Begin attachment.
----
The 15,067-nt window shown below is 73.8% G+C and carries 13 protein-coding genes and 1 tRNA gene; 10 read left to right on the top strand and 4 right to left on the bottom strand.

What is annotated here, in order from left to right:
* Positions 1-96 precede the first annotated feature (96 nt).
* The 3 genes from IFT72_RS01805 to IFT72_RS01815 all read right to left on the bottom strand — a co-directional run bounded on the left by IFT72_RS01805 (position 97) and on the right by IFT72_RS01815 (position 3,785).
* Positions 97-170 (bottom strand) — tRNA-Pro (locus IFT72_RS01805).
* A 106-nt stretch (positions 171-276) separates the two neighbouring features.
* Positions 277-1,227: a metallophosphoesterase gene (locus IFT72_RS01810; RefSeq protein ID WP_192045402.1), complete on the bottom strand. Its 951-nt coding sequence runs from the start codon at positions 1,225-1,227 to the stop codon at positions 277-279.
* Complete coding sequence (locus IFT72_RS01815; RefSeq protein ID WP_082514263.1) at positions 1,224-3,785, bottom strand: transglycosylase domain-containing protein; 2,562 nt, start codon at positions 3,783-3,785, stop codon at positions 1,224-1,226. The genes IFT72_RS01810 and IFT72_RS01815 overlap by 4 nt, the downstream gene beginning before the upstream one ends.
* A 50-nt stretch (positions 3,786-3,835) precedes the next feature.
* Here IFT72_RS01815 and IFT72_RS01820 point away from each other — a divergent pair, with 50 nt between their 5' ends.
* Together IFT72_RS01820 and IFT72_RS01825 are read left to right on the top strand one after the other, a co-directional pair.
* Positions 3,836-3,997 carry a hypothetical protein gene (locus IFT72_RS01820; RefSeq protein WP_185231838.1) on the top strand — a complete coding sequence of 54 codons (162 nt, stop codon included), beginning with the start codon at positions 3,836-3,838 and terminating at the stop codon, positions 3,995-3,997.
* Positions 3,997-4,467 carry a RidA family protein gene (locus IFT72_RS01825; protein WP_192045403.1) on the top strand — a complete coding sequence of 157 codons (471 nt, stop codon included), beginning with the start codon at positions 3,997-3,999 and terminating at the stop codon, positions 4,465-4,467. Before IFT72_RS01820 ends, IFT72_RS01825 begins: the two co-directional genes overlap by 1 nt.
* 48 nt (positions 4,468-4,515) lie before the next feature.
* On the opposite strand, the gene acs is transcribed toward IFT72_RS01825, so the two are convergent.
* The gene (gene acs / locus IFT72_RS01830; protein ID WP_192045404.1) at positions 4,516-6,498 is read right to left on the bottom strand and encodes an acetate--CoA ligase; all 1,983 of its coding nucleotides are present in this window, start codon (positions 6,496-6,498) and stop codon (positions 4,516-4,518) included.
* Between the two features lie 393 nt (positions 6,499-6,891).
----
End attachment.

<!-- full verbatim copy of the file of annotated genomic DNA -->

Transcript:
The 15,067-nt window shown below is 73.8% G+C and carries 13 protein-coding genes and 1 tRNA gene; 10 read left to right on the top strand and 4 right to left on the bottom strand.

What is annotated here, in order from left to right:
* Positions 1-96 precede the first annotated feature (96 nt).
* The 3 genes from IFT72_RS01805 to IFT72_RS01815 all read right to left on the bottom strand — a co-directional run bounded on the left by IFT72_RS01805 (position 97) and on the right by IFT72_RS01815 (position 3,785).
* Positions 97-170 (bottom strand) — tRNA-Pro (locus IFT72_RS01805).
* A 106-nt stretch (positions 171-276) separates the two neighbouring features.
* Positions 277-1,227: a metallophosphoesterase gene (locus IFT72_RS01810; RefSeq protein ID WP_192045402.1), complete on the bottom strand. Its 951-nt coding sequence runs from the start codon at positions 1,225-1,227 to the stop codon at positions 277-279.
* Complete coding sequence (locus IFT72_RS01815; RefSeq protein ID WP_082514263.1) at positions 1,224-3,785, bottom strand: transglycosylase domain-containing protein; 2,562 nt, start codon at positions 3,783-3,785, stop codon at positions 1,224-1,226. The genes IFT72_RS01810 and IFT72_RS01815 overlap by 4 nt, the downstream gene beginning before the upstream one ends.
* A 50-nt stretch (positions 3,786-3,835) precedes the next feature.
* Here IFT72_RS01815 and IFT72_RS01820 point away from each other — a divergent pair, with 50 nt between their 5' ends.
* Together IFT72_RS01820 and IFT72_RS01825 are read left to right on the top strand one after the other, a co-directional pair.
* Positions 3,836-3,997 carry a hypothetical protein gene (locus IFT72_RS01820; RefSeq protein WP_185231838.1) on the top strand — a complete coding sequence of 54 codons (162 nt, stop codon included), beginning with the start codon at positions 3,836-3,838 and terminating at the stop codon, positions 3,995-3,997.
* Positions 3,997-4,467 carry a RidA family protein gene (locus IFT72_RS01825; protein WP_192045403.1) on the top strand — a complete coding sequence of 157 codons (471 nt, stop codon included), beginning with the start codon at positions 3,997-3,999 and terminating at the stop codon, positions 4,465-4,467. Before IFT72_RS01820 ends, IFT72_RS01825 begins: the two co-directional genes overlap by 1 nt.
* 48 nt (positions 4,468-4,515) lie before the next feature.
* On the opposite strand, the gene acs is transcribed toward IFT72_RS01825, so the two are convergent.
* The gene (gene acs / locus IFT72_RS01830; protein ID WP_192045404.1) at positions 4,516-6,498 is read right to left on the bottom strand and encodes an acetate--CoA ligase; all 1,983 of its coding nucleotides are present in this window, start codon (positions 6,496-6,498) and stop codon (positions 4,516-4,518) included.
* Between the two features lie 393 nt (positions 6,499-6,891).